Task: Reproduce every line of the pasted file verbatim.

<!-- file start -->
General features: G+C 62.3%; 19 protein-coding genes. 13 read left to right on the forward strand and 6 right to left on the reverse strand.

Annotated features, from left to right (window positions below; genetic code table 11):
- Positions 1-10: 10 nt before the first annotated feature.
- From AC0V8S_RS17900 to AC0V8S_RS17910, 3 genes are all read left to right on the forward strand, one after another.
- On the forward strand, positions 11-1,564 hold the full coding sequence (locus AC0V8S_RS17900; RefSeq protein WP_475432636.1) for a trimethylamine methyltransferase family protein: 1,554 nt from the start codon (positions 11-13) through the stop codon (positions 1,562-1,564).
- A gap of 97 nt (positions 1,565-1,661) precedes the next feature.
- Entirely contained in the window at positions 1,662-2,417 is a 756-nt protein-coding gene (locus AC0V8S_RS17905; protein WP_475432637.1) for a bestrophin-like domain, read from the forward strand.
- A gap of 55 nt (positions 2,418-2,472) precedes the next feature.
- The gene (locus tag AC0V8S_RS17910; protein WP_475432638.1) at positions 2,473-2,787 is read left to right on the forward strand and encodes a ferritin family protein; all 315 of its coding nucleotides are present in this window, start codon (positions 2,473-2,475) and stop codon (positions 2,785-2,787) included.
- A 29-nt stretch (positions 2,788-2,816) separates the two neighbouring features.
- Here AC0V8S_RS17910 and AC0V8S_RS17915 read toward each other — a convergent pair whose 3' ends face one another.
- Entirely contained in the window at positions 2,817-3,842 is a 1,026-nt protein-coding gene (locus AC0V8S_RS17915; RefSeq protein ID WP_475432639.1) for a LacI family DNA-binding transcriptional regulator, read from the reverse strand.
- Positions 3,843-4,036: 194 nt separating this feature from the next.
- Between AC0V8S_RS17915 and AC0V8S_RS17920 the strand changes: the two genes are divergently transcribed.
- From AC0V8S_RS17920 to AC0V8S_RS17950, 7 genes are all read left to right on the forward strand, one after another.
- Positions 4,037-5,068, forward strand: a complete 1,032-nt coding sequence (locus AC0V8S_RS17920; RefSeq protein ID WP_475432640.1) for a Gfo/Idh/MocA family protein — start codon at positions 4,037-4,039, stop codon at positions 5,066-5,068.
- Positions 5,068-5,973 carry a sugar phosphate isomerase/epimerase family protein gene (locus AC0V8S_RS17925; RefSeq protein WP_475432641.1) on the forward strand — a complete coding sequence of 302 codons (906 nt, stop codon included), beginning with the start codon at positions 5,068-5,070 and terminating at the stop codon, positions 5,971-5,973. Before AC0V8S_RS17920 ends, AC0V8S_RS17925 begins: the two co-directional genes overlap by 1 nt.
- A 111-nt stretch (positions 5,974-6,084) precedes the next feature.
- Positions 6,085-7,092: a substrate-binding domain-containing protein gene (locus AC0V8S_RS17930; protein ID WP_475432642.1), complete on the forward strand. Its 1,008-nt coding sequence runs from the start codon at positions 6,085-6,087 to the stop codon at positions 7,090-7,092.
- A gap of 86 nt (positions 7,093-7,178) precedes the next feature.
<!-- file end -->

General features: G+C 62.3%; 19 protein-coding genes. 13 read left to right on the forward strand and 6 right to left on the reverse strand.

Annotated features, from left to right (window positions below; genetic code table 11):
- Positions 1-10: 10 nt before the first annotated feature.
- From AC0V8S_RS17900 to AC0V8S_RS17910, 3 genes are all read left to right on the forward strand, one after another.
- On the forward strand, positions 11-1,564 hold the full coding sequence (locus AC0V8S_RS17900; RefSeq protein WP_475432636.1) for a trimethylamine methyltransferase family protein: 1,554 nt from the start codon (positions 11-13) through the stop codon (positions 1,562-1,564).
- A gap of 97 nt (positions 1,565-1,661) precedes the next feature.
- Entirely contained in the window at positions 1,662-2,417 is a 756-nt protein-coding gene (locus AC0V8S_RS17905; protein WP_475432637.1) for a bestrophin-like domain, read from the forward strand.
- A gap of 55 nt (positions 2,418-2,472) precedes the next feature.
- The gene (locus tag AC0V8S_RS17910; protein WP_475432638.1) at positions 2,473-2,787 is read left to right on the forward strand and encodes a ferritin family protein; all 315 of its coding nucleotides are present in this window, start codon (positions 2,473-2,475) and stop codon (positions 2,785-2,787) included.
- A 29-nt stretch (positions 2,788-2,816) separates the two neighbouring features.
- Here AC0V8S_RS17910 and AC0V8S_RS17915 read toward each other — a convergent pair whose 3' ends face one another.
- Entirely contained in the window at positions 2,817-3,842 is a 1,026-nt protein-coding gene (locus AC0V8S_RS17915; RefSeq protein ID WP_475432639.1) for a LacI family DNA-binding transcriptional regulator, read from the reverse strand.
- Positions 3,843-4,036: 194 nt separating this feature from the next.
- Between AC0V8S_RS17915 and AC0V8S_RS17920 the strand changes: the two genes are divergently transcribed.
- From AC0V8S_RS17920 to AC0V8S_RS17950, 7 genes are all read left to right on the forward strand, one after another.
- Positions 4,037-5,068, forward strand: a complete 1,032-nt coding sequence (locus AC0V8S_RS17920; RefSeq protein ID WP_475432640.1) for a Gfo/Idh/MocA family protein — start codon at positions 4,037-4,039, stop codon at positions 5,066-5,068.
- Positions 5,068-5,973 carry a sugar phosphate isomerase/epimerase family protein gene (locus AC0V8S_RS17925; RefSeq protein WP_475432641.1) on the forward strand — a complete coding sequence of 302 codons (906 nt, stop codon included), beginning with the start codon at positions 5,068-5,070 and terminating at the stop codon, positions 5,971-5,973. Before AC0V8S_RS17920 ends, AC0V8S_RS17925 begins: the two co-directional genes overlap by 1 nt.
- A 111-nt stretch (positions 5,974-6,084) precedes the next feature.
- Positions 6,085-7,092: a substrate-binding domain-containing protein gene (locus AC0V8S_RS17930; protein ID WP_475432642.1), complete on the forward strand. Its 1,008-nt coding sequence runs from the start codon at positions 6,085-6,087 to the stop codon at positions 7,090-7,092.
- A gap of 86 nt (positions 7,093-7,178) precedes the next feature.